"Rickard A. Parker" wrote:
> In one version of the Tiresias myth he is blinded when he sees Pallas Athena
> the goddess of wisdom. I'm tossing up the thought of an analogy for
Sometimes when trying to focus the use of a mythological allusion or
reference it is useful to have all the details in front of one at once.
(See below.) Notice that the two versions of his blindness both focus on
prophecy (second sight) as _compensation_. Both also feature that
peculiar "groundrule" of olympian religion that the deities cannot undo
their own acts or those of another deity.
I don't remember now whether Canto I existed in its final form early
enough for Eliot to have known it while working on the Wasteland. But if
it did, then the following lines _might_ be part of the context of
And Anticlea came, whom I beat off, and then Tiresias Theban,
Holding his golden wand, knew me, and spoke first:
"A second time? why? man of ill star,
"Facing the sunken dead and this joyless region?
"Stand from the fosse, leave me my bloody beaver
And I stepped back,
And he strong with the blood, said then: "Odysseus
"Shalt return through spiteful Neptune, over dark seas,
"Lose all companions." And then Anticlea came.
Lie quiet Divus. I mean . . . .
(I remember Professor Copley of the Michigan classics department
commening that in this canto Pound Out-Homered Homer.)
The dead (as in the case of Divus) are _forced_ to speak, but in Homer
and in this Canto Tiresias does not even wait to be asked but volunteers
his prophecy. In Sophocles he also speaks under duress rather than
voluntarily. (That would be understandable, seeing that, in one version,
he loses his sight for being uppity in giving judgment.) It seems
dangerous to see.
I don't know how much of this is relevant to Eliot. But one can't assume
that any one feature of an original text is relevant to any later use of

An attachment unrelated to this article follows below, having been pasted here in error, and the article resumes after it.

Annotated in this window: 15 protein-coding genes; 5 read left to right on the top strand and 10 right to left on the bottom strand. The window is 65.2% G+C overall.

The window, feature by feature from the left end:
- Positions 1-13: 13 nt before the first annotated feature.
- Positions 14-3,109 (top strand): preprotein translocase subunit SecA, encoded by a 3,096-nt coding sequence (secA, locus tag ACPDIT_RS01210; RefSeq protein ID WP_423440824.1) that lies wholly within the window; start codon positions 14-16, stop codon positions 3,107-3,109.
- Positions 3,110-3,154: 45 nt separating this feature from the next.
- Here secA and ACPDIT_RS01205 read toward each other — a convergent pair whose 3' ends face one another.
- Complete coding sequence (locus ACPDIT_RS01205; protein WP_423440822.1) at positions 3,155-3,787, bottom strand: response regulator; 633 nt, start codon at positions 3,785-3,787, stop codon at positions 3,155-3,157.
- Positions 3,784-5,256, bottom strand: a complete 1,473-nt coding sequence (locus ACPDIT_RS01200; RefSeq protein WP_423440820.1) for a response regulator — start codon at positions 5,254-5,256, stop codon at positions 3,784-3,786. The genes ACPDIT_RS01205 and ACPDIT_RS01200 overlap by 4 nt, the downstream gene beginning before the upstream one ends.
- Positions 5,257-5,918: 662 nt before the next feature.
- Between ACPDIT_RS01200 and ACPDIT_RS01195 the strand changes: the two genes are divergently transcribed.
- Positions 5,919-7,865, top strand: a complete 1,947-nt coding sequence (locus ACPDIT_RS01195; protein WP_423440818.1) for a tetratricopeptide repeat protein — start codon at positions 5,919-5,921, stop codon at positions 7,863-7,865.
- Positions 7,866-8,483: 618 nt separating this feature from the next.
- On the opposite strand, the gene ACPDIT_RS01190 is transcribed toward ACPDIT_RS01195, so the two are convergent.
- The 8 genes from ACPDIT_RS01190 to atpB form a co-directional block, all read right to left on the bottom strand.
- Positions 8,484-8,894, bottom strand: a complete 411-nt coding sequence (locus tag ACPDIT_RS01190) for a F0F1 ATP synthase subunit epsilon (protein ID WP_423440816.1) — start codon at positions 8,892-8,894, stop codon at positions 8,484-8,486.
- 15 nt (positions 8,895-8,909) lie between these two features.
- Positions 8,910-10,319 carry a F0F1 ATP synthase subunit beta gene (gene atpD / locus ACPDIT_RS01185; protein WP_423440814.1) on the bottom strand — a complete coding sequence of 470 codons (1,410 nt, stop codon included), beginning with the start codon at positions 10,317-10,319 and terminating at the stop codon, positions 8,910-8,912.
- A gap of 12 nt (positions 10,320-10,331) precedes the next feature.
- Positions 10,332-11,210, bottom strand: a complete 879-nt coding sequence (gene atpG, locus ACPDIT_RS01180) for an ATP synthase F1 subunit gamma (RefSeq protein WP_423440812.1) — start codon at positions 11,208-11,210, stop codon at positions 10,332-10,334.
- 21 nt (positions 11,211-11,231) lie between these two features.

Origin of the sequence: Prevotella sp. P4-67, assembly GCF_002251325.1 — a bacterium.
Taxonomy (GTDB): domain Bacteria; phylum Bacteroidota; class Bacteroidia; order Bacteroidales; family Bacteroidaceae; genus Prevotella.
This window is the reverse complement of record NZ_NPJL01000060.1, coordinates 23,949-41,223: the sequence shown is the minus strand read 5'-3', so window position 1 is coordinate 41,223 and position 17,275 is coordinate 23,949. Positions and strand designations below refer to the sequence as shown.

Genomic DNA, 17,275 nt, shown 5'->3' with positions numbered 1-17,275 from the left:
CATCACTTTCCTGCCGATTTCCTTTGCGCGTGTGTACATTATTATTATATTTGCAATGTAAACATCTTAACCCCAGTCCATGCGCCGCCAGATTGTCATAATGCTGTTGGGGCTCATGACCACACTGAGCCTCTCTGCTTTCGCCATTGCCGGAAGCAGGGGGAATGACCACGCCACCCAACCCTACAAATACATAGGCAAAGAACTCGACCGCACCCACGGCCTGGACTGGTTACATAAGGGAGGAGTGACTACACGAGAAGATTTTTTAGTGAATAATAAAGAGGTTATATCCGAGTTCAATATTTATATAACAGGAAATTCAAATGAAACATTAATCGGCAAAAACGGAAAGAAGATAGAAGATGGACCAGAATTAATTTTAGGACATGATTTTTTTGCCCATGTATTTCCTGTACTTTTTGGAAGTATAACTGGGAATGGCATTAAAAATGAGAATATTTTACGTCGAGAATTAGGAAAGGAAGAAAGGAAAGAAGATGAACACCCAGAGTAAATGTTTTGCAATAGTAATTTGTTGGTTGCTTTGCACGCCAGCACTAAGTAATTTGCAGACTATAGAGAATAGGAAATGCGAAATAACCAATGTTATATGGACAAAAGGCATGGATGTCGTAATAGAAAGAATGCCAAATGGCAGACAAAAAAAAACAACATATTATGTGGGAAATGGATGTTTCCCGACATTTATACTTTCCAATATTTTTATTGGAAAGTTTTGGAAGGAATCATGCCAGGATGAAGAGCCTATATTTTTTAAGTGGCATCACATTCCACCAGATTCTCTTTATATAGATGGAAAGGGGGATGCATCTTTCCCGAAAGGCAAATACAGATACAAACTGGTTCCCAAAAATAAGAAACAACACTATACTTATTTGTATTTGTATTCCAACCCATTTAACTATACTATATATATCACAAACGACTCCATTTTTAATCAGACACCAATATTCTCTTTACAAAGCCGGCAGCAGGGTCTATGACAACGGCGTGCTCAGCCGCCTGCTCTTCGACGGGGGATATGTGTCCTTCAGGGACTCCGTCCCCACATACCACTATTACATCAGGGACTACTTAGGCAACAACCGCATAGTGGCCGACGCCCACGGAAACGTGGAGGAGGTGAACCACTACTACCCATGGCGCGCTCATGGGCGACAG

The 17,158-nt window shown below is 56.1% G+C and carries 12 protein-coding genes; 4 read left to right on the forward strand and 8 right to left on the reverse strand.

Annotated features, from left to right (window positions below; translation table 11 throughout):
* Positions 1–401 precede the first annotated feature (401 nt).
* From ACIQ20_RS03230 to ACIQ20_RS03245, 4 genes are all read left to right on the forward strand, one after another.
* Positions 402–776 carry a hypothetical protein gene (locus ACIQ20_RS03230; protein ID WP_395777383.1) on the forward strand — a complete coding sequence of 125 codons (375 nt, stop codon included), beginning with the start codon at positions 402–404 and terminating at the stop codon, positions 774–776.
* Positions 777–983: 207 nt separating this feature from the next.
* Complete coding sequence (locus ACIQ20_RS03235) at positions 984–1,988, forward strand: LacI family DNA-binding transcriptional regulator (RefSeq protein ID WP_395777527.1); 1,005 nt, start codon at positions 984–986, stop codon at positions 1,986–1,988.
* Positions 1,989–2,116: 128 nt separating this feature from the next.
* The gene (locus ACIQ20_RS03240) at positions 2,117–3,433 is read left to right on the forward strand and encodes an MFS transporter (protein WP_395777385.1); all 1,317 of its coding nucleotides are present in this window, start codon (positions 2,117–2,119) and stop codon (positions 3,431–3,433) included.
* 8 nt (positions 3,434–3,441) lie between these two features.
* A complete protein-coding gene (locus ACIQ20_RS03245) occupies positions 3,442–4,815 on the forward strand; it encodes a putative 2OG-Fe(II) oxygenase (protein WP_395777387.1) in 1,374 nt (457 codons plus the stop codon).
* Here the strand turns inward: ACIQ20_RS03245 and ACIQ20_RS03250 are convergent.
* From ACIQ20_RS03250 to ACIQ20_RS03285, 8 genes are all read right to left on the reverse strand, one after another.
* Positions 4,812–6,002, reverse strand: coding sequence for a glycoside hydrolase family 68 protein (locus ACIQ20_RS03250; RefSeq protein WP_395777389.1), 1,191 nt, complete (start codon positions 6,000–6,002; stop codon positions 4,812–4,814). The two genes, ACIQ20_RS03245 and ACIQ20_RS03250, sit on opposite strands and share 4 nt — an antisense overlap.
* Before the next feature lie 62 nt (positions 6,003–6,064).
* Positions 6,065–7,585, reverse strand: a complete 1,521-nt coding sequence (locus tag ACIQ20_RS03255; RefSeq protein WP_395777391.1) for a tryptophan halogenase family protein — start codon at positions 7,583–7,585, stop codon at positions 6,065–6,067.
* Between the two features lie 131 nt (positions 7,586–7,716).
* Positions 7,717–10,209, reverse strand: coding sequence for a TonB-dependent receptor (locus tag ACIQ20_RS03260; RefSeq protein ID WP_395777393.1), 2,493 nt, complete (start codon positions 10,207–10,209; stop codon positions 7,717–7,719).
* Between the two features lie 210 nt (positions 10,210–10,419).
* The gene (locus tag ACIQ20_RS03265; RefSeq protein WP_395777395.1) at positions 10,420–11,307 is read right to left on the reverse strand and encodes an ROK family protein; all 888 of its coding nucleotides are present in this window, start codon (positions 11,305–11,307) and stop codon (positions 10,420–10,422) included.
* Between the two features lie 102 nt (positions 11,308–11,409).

that text or story. The relevance must be determined from the text in
which it occurs.
But the use of Tiresias in a sexually charged context points to
transexuality rather than homosexuality.
by James Hunter
Tiresias was the son of Everes and the nymph Chariclo; he was a blind
prophet, the most famous soothsayer of
The most famous account of the origin of his blindness and his prophetic
talent is as follows. When Tiresias was walking in the woods one day, he
came upon two great serpents copulating; he struck them with his staff,
and was thereupon transformed into a woman. Seven years later, she/he
passed by the same place and came upon the same two serpents copulating;
she/he struck them again with the staff and was turned back into a man.
Some time later, Zeus and Hera were arguing over who had more pleasure
in sex, the man or the woman: Zeus said it was the woman, while Hera
claimed men got more pleasure from the act. To settle the argument, they
consulted Tiresias, since he had experienced life as both sexes, and
Tiresias sided with Zeus. In her anger, Hera struck Tiresias blind.
Since Zeus could not undo the act of another deity, he gave Tiresias the
gift of prophecy in compensation.
Another account says that Tiresias accidentally saw Athena naked, and
she covered his eyes with her hands, thus rendering him blind. When
Tiresias' mother Chariclo asked Athena to restore her son's sight, the
goddess could not undo her own action but gave him the gift of prophecy
There are many tales about individual prophecies of Tiresias: he
predicted the manner of Narcissus' death; he tried to warn Oedipus of
the rashness of that king's inquiries about his parents; he predicted
that the sacrifice of Menoeceus, son of Creon, would permit the forces
of Eteocles to repulse the army of the Seven Against Thebes. Tiresias
eventually died from drinking from the spring Tilphussa, but even after
death his shade was able to offer valuable prophecy to the hero